Jacob is the victim of character assassination via his own author. When she realized her misaimed fandom actually thought Jacob was a better match than her startlingly perfect main character, she did her best to make Jacob seem as slimy and hateful as possible.

Only to give him the consolation prize in the last book, because immaculately happy endings are not at all boring in the least.

You could say that the theory of the Death of the Author applies here, in a weird, juvenile sense. Stephenie tried her hardest to get us to interpret her texts as thus: Edward is perfect and thus the perfect mate; Jacob dislikes Edward and is thus imperfect and far inferior to him by simple fact of choosing to find him monstrous. However, there are still (still) cores of the fandom that insist Jacob was the better match, largely for the reasons I state above. There are also cores of the fandom who, desperate to find some merit in this series (maybe because they don’t want to admit they wasted all those hours of their lives reading this drivel), find unusual and at times brilliant interpretations of the story and characters, interpretations that I can 100% guarantee Meyer herself never actually intended.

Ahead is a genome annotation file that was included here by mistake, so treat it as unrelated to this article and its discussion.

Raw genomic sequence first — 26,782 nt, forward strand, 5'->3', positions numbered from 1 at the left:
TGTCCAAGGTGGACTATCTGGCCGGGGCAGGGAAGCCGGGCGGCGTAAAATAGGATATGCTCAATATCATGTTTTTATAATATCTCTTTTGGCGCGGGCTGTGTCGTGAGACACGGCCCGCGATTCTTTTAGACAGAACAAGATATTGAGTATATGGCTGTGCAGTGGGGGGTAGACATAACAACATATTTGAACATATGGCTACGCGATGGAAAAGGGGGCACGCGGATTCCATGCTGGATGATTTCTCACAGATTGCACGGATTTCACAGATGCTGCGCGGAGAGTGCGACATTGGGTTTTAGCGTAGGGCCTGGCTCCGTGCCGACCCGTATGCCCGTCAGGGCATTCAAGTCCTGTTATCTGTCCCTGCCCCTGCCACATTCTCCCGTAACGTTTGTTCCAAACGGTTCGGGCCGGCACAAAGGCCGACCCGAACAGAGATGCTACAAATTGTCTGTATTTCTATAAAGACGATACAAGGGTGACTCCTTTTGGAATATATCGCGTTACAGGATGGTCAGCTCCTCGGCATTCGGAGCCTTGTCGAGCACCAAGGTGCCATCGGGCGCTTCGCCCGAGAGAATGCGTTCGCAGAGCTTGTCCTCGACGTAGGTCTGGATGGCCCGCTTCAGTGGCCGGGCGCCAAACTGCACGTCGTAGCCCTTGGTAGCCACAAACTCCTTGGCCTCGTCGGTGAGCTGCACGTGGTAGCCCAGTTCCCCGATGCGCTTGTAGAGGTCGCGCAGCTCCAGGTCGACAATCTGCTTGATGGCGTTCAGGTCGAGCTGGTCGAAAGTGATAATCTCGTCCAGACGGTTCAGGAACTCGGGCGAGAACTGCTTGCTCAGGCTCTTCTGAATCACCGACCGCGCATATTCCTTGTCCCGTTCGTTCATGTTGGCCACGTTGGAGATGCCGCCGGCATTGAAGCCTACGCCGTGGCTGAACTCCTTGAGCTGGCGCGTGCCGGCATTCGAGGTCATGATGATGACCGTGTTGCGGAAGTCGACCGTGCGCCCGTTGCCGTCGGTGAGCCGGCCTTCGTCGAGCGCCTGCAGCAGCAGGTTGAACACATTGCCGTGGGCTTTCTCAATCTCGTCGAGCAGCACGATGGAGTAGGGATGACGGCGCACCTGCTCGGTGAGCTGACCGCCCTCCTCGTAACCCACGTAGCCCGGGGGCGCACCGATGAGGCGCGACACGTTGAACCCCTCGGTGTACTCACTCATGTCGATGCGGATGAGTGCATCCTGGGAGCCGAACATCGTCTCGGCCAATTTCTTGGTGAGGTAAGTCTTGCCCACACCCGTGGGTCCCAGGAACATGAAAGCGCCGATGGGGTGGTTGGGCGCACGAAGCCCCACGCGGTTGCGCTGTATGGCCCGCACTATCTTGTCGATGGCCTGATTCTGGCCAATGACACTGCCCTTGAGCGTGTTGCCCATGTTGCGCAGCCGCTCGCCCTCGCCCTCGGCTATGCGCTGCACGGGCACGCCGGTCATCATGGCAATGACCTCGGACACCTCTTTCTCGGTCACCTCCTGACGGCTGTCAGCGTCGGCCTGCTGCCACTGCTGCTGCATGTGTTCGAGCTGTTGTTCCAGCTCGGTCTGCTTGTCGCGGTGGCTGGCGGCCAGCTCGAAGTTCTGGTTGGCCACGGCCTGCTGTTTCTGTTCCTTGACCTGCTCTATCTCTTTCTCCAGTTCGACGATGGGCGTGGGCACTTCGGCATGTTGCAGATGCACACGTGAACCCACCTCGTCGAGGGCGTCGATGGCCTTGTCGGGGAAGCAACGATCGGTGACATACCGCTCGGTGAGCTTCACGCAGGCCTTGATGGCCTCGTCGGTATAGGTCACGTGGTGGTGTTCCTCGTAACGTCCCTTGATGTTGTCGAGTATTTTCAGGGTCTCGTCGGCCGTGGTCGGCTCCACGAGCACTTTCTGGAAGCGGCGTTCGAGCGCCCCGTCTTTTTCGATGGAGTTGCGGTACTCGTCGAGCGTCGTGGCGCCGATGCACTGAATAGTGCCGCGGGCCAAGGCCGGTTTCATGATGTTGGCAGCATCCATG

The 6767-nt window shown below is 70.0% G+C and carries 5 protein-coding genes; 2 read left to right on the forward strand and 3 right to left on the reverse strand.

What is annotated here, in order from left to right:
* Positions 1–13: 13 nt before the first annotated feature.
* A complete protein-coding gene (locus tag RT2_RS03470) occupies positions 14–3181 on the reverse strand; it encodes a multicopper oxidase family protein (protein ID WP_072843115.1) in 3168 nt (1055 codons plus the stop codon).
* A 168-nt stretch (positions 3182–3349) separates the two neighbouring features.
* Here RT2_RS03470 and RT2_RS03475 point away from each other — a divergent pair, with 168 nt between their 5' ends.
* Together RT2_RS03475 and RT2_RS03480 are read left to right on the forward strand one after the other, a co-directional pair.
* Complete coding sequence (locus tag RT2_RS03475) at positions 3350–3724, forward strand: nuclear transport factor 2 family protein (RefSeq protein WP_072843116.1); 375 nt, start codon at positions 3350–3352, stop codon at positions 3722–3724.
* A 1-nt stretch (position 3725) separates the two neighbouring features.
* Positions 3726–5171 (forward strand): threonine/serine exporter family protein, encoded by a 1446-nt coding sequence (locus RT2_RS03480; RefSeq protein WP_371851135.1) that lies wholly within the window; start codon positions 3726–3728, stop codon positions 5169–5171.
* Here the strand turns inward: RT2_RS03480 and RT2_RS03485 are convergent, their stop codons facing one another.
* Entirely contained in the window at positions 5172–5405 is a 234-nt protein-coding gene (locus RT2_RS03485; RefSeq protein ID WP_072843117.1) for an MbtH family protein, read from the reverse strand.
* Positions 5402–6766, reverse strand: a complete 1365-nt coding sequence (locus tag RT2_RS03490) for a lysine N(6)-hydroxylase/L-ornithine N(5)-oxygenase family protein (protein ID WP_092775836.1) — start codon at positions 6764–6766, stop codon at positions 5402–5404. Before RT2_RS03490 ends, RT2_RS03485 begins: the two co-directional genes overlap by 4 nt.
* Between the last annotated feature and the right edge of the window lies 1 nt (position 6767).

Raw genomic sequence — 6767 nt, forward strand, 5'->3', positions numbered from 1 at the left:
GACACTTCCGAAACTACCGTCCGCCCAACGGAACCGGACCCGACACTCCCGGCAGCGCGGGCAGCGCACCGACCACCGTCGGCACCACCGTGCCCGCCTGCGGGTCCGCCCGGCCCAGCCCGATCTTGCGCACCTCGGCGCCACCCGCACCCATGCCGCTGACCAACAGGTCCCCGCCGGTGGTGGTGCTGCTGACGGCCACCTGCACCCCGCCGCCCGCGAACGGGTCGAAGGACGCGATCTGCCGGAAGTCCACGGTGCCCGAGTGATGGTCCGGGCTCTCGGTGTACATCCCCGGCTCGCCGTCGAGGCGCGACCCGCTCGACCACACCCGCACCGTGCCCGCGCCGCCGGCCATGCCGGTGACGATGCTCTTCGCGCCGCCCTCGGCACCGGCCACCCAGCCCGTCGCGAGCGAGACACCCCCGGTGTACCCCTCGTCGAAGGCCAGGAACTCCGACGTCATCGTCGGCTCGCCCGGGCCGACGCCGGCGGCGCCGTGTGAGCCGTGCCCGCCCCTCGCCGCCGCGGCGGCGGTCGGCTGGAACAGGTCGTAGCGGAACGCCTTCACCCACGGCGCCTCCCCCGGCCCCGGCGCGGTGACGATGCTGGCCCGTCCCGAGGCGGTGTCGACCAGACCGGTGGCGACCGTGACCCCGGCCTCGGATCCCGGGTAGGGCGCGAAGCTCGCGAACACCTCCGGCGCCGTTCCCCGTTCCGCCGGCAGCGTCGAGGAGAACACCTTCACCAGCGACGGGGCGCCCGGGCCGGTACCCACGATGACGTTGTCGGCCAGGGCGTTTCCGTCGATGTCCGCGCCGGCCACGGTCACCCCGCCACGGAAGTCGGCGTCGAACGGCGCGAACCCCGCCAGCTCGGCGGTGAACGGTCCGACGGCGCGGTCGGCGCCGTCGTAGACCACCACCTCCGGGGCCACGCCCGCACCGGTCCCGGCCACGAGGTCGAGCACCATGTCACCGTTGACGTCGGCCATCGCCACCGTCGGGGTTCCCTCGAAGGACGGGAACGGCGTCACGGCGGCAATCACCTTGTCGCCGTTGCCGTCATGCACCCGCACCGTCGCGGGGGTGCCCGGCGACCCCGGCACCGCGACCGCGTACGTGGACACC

Can you say this is the Death of the Author when the author herself was incompetent, at best? Can you really claim Meyer’s interpretation of her work is even as valid as her fans’, when she herself has no right clue how to tell a story, or build a believable setting, or create a fully-fleshed character?